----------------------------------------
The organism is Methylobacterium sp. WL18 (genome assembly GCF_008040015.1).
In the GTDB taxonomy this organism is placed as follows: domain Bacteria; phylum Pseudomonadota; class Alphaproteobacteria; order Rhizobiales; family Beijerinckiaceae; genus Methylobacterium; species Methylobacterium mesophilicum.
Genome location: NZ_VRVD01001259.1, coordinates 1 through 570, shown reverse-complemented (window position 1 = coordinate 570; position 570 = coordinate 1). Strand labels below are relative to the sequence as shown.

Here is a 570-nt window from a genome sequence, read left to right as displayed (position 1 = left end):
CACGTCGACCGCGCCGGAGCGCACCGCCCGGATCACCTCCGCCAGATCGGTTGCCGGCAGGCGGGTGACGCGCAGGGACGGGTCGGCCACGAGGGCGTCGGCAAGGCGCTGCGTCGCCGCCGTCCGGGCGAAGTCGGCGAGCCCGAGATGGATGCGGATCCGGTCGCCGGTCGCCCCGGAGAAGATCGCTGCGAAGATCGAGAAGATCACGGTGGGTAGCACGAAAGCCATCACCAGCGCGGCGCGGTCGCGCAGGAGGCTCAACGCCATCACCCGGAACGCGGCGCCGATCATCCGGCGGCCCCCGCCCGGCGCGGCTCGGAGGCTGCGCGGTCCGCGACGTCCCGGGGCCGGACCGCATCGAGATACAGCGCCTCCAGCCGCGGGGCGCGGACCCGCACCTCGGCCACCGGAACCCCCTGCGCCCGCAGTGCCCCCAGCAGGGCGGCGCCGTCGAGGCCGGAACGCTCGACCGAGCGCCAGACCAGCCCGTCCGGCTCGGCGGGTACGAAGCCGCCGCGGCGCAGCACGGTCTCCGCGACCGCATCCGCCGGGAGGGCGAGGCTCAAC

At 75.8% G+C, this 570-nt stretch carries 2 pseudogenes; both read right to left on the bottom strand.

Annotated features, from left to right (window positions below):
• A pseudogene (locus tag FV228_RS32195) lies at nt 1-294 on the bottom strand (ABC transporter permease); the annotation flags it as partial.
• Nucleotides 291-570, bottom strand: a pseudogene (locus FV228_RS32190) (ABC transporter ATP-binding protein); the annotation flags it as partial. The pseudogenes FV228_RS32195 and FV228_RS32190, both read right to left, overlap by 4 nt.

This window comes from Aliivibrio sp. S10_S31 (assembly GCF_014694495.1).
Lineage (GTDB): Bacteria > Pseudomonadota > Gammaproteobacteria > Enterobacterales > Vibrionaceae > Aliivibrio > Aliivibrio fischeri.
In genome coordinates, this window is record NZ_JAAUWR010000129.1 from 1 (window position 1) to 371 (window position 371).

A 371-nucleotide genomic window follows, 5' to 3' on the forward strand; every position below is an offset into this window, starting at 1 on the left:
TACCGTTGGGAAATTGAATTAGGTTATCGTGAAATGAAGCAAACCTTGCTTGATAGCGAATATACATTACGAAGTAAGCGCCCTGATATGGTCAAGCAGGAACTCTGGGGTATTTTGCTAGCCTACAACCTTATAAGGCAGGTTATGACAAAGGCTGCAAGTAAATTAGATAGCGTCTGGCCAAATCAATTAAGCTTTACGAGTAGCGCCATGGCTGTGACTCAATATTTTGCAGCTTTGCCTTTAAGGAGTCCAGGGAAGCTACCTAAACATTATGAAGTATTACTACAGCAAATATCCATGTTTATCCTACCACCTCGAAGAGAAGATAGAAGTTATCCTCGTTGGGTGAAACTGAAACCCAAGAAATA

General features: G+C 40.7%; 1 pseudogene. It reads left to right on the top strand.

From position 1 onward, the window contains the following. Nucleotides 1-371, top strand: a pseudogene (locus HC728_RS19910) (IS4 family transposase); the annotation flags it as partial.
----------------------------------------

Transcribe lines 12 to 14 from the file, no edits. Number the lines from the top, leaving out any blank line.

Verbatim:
In genome coordinates, this window is record NZ_JAAUWR010000129.1 from 1 (window position 1) to 371 (window position 371).

A 371-nucleotide genomic window follows, 5' to 3' on the forward strand; every position below is an offset into this window, starting at 1 on the left:
TACCGTTGGGAAATTGAATTAGGTTATCGTGAAATGAAGCAAACCTTGCTTGATAGCGAATATACATTACGAAGTAAGCGCCCTGATATGGTCAAGCAGGAACTCTGGGGTATTTTGCTAGCCTACAACCTTATAAGGCAGGTTATGACAAAGGCTGCAAGTAAATTAGATAGCGTCTGGCCAAATCAATTAAGCTTTACGAGTAGCGCCATGGCTGTGACTCAATATTTTGCAGCTTTGCCTTTAAGGAGTCCAGGGAAGCTACCTAAACATTATGAAGTATTACTACAGCAAATATCCATGTTTATCCTACCACCTCGAAGAGAAGATAGAAGTTATCCTCGTTGGGTGAAACTGAAACCCAAGAAATA